“I never thought I’d be here 20 years ago. I’m now able to do what everyone else can do. I’ve got a great social life, lovely people around me, and I can work.”

Hannah likes to keep herself busy. She works with the Cheshire police two days a week, and she loves travelling. Last year, she visited Florida with her family and brought along two of her PAs. Hannah needs to be very organised with managing her PAs, so she delegates some of her tasks.

“I have a friend who helps me with making my PA rota spreadsheets, which ensures I have the right cover every day. My PA team leaders handle the team’s annual leave and out-of-hours questions. This frees me up to focus on my job.

“With travelling, I talk with my PAs and decide who is coming along and who is staying in the UK. We make sure some team members are on reserve – in case something happens last minute and one of my PAs can’t make it. Everyone else either takes annual leave or uses the time to go on training courses.”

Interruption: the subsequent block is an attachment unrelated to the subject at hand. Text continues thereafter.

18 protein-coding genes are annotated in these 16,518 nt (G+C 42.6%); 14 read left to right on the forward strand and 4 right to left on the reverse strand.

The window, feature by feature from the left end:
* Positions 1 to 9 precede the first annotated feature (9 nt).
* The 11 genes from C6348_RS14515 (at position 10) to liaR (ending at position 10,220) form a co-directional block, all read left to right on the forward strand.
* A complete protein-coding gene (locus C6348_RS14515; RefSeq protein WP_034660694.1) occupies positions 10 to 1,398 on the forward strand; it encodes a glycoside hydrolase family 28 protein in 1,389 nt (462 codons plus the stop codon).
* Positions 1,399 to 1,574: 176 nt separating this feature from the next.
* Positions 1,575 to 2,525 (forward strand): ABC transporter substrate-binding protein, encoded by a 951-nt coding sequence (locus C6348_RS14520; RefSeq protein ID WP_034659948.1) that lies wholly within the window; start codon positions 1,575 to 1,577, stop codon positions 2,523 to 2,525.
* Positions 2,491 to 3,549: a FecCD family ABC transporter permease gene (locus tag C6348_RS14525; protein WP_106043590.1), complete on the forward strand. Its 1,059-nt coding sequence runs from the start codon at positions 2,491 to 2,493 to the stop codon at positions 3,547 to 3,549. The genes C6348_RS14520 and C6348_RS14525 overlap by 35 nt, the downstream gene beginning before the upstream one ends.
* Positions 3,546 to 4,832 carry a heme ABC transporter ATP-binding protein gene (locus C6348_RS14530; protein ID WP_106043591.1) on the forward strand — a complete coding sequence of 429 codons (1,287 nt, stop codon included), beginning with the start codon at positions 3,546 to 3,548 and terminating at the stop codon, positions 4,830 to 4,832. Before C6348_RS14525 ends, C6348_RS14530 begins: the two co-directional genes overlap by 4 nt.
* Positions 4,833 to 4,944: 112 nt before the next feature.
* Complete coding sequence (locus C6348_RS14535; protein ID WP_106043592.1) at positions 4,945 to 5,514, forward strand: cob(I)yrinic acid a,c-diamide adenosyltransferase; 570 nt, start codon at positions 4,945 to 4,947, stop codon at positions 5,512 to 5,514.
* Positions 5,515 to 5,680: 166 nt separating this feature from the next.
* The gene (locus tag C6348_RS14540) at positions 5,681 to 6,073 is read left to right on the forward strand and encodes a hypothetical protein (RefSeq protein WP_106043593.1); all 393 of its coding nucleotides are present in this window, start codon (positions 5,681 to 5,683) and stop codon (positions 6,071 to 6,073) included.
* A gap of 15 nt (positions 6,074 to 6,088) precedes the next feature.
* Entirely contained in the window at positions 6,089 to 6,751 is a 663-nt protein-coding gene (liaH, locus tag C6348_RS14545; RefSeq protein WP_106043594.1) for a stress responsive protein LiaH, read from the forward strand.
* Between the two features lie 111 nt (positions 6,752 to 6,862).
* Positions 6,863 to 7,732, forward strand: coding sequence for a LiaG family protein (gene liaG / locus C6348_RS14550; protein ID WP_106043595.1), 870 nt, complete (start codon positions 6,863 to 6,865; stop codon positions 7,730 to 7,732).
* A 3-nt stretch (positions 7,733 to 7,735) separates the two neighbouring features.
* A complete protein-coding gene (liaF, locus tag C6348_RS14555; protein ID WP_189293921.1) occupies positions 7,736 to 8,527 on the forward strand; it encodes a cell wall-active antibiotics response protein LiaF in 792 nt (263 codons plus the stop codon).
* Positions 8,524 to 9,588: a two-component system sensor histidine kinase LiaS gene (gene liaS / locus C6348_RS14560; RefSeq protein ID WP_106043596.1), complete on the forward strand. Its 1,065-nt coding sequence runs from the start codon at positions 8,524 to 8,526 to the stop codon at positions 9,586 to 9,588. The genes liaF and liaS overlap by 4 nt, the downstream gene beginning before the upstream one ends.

Hannah enjoying breakfast with her friends

When it comes to being verbally independent, Hannah says it’s important to remember that it’s all about knowing what you need and being assertive about your care. She admits this can be quite tricky sometimes, especially if you’re an “over-thinker” like her.

“I do find it difficult to be assertive with my PAs. No one asks to be in my situation, and it’s even harder if you’ve never managed people before. The key is to be honest with the people around you, and to make sure you have the right team for your needs.

“One of the things that’s helped me be more assertive is realising that communication is key. If you don’t talk openly, nothing will be resolved. You need to be confident and tackle the tricky topics that may pop up. I’ve also found it useful to chat with people who have experience in management positions. My sister and dad have had experience managing people, so picking their brains was really useful.

“You also need to bear in mind that you can be the fairest employer in the world, but you’ll never make everyone happy all of the time. You need to be firm about your wellbeing, so you can go out and enjoy life.”

Hannah’s top tips for managing her own care

  • “I have quarterly one-to-one meetings with my team. This gives me the chance to have time alone with each of my PAs. We’re able to talk about issues, highlight potential changes, and give them the chance to talk about how they’re doing.”